The Role of the Activity Professional in Promoting Resident-Centered Engagement for Persons with Dementia Living in Care Communities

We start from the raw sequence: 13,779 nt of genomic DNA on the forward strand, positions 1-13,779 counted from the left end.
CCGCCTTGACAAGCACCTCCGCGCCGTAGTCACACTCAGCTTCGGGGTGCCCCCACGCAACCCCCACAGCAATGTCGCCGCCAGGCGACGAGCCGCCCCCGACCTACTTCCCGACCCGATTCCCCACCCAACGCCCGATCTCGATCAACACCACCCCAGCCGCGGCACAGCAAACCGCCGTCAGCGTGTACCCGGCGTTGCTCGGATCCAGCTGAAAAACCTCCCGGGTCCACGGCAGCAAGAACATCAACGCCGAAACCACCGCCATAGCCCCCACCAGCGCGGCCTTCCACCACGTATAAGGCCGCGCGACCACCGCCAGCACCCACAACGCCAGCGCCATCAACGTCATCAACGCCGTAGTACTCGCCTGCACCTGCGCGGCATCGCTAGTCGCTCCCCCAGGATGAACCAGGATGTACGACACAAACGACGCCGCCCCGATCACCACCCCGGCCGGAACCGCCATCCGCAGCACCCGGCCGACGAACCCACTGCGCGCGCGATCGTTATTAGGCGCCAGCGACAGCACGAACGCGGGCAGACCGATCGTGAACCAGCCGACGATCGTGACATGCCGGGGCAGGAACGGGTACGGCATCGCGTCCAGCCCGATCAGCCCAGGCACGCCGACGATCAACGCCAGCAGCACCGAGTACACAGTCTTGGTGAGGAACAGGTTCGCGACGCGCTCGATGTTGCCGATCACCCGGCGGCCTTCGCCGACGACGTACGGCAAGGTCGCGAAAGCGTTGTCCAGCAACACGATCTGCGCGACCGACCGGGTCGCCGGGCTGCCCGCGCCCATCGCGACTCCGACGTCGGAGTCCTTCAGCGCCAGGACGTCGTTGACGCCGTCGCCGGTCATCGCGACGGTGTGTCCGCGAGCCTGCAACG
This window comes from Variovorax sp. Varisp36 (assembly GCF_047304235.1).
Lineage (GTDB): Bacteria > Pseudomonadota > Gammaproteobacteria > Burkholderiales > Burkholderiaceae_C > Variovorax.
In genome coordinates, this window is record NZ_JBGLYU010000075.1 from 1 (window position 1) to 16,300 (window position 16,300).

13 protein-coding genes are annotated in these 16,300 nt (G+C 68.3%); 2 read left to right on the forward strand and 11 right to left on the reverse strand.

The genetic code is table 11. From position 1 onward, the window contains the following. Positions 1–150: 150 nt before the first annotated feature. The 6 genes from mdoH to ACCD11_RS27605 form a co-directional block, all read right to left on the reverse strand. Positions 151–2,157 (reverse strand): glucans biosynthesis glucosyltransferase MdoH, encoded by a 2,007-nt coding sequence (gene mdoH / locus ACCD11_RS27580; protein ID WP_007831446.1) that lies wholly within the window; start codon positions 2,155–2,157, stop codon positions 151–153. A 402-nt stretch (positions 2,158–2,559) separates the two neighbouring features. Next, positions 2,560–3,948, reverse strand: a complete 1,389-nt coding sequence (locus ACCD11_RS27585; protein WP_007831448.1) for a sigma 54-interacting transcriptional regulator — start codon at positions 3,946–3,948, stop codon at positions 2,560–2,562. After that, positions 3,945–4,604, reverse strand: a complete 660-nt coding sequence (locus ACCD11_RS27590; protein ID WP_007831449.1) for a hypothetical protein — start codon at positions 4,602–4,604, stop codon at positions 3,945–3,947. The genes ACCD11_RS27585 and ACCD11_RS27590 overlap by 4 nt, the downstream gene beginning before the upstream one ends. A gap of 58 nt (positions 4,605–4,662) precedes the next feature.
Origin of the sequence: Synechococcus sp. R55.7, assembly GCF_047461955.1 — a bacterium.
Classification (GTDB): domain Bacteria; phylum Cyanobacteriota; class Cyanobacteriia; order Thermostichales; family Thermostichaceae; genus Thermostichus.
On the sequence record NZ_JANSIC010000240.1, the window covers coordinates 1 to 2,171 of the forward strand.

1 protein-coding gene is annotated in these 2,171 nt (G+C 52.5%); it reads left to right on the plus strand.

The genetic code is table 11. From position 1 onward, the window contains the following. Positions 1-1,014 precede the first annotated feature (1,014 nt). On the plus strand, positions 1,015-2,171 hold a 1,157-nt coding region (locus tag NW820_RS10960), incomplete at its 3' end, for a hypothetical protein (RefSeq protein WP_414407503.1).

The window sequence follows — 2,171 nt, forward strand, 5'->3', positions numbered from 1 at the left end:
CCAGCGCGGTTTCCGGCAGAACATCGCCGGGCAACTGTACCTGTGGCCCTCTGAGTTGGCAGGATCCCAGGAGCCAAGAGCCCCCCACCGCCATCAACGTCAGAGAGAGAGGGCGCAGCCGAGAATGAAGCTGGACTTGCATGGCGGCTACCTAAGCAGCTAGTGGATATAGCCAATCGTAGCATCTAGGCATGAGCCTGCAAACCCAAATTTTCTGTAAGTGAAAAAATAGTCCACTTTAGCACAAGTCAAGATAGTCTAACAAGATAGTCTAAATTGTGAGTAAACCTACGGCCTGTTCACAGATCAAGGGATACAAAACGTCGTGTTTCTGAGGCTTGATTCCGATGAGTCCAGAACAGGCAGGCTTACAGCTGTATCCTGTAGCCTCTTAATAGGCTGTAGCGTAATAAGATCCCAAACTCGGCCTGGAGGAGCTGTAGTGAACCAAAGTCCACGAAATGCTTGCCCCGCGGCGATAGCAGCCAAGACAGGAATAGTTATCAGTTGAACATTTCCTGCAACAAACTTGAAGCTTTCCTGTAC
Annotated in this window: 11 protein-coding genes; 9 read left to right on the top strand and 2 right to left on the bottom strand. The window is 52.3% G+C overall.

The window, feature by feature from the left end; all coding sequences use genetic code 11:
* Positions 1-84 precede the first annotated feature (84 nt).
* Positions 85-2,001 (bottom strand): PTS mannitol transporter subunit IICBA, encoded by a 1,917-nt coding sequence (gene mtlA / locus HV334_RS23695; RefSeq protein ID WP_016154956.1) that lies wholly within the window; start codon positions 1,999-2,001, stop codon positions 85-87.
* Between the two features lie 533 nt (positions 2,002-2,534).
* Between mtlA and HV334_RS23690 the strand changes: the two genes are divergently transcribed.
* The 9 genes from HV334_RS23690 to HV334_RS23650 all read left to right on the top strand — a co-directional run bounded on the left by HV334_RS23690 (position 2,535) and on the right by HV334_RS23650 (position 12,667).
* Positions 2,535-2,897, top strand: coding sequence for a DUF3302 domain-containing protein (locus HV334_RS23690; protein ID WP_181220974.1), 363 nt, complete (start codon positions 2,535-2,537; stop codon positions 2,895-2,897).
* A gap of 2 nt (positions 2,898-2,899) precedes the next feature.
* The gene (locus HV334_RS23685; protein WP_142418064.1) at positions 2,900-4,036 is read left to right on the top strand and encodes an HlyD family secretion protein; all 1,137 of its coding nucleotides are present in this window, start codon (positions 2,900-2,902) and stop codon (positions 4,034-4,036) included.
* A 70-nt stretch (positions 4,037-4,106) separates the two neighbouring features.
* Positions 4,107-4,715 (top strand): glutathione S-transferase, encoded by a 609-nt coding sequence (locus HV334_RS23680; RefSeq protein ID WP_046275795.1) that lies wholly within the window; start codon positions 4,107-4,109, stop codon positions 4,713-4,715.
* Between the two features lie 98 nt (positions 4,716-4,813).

Objectives: This study examined activity planning for residents with dementia in care communities. My principal analysis explored how activity planning relates to resident-centered care. I also studied how actual or perceived challenges of activity directors may affect their ability to plan meaningful activities, and how activity professionals view residents with dementia.Methods: Sixteen care communities in Southeastern North Carolina participated, four of each organizational type: continuing care retirement community, assisted living with memory care, assisted living, and freestanding memory care. I conducted in-depth semi-structured interviews with 16 activity professionals. I collected demographic information from each activity professional and asked each to draw a person with dementia and to describe the drawing. Before each interview, I conducted in-depth observations in the care community. I also examined each care community's website. Audio recordings from the interviews were transcribed verbatim. Axial coding connected code categories and identified common themes. Drawings and verbatim descriptions were analyzed by coding specific elements in each drawing. I analyzed the observations and compared the physical attributes of each care community, and interactions between staff-and-staff and staff-and-residents. I analyzed the websites focusing on each organization's mission statement and its emphasis on resident-centered care.Results: Most activity professionals were aware that individualized activities enhance meaning and increase quality of life. However, few used resident-centered engagement in practice. Many said that the lack of personalized activities was due to limited staff and budget. None of the activity directors mentioned using a comprehensive care plan that considers the abilities, needs, and personal histories of residents as a basis for planning activities. Observations showed that daily activities were traditional: Bingo, sing-alongs, and craft activities. Drawings of persons with dementia showed mostly active, happy individuals with normal feelings of sadness and confusion. When participants talked about their drawings, most described individuals with dementia as engaged and normal persons. Discussion: My observations did not support the activity professionals' statements that they emphasized resident-centered care. In all cases, activity professionals said that they were providing more resident-centered engagement than my observations suggested. Lack of specialized training and not knowing where to find new ideas for activities may have contributed to the inconsistency between what they described as a best practice and the actual activities. Results suggest a need for increased training for activity professionals, including training on resident-centered engagement in activity programming. In addition, activity professionals should be included in the development of each resident's comprehensive care plan. Activity goals should focus on the individual resident. It would also be useful to emphasize the importance of activities in the lives of residents with dementia. Recognizing the importance of activities requires increased knowledge and communication that activities and social engagement play a pivotal role in resident-centered engagement and improving quality of life.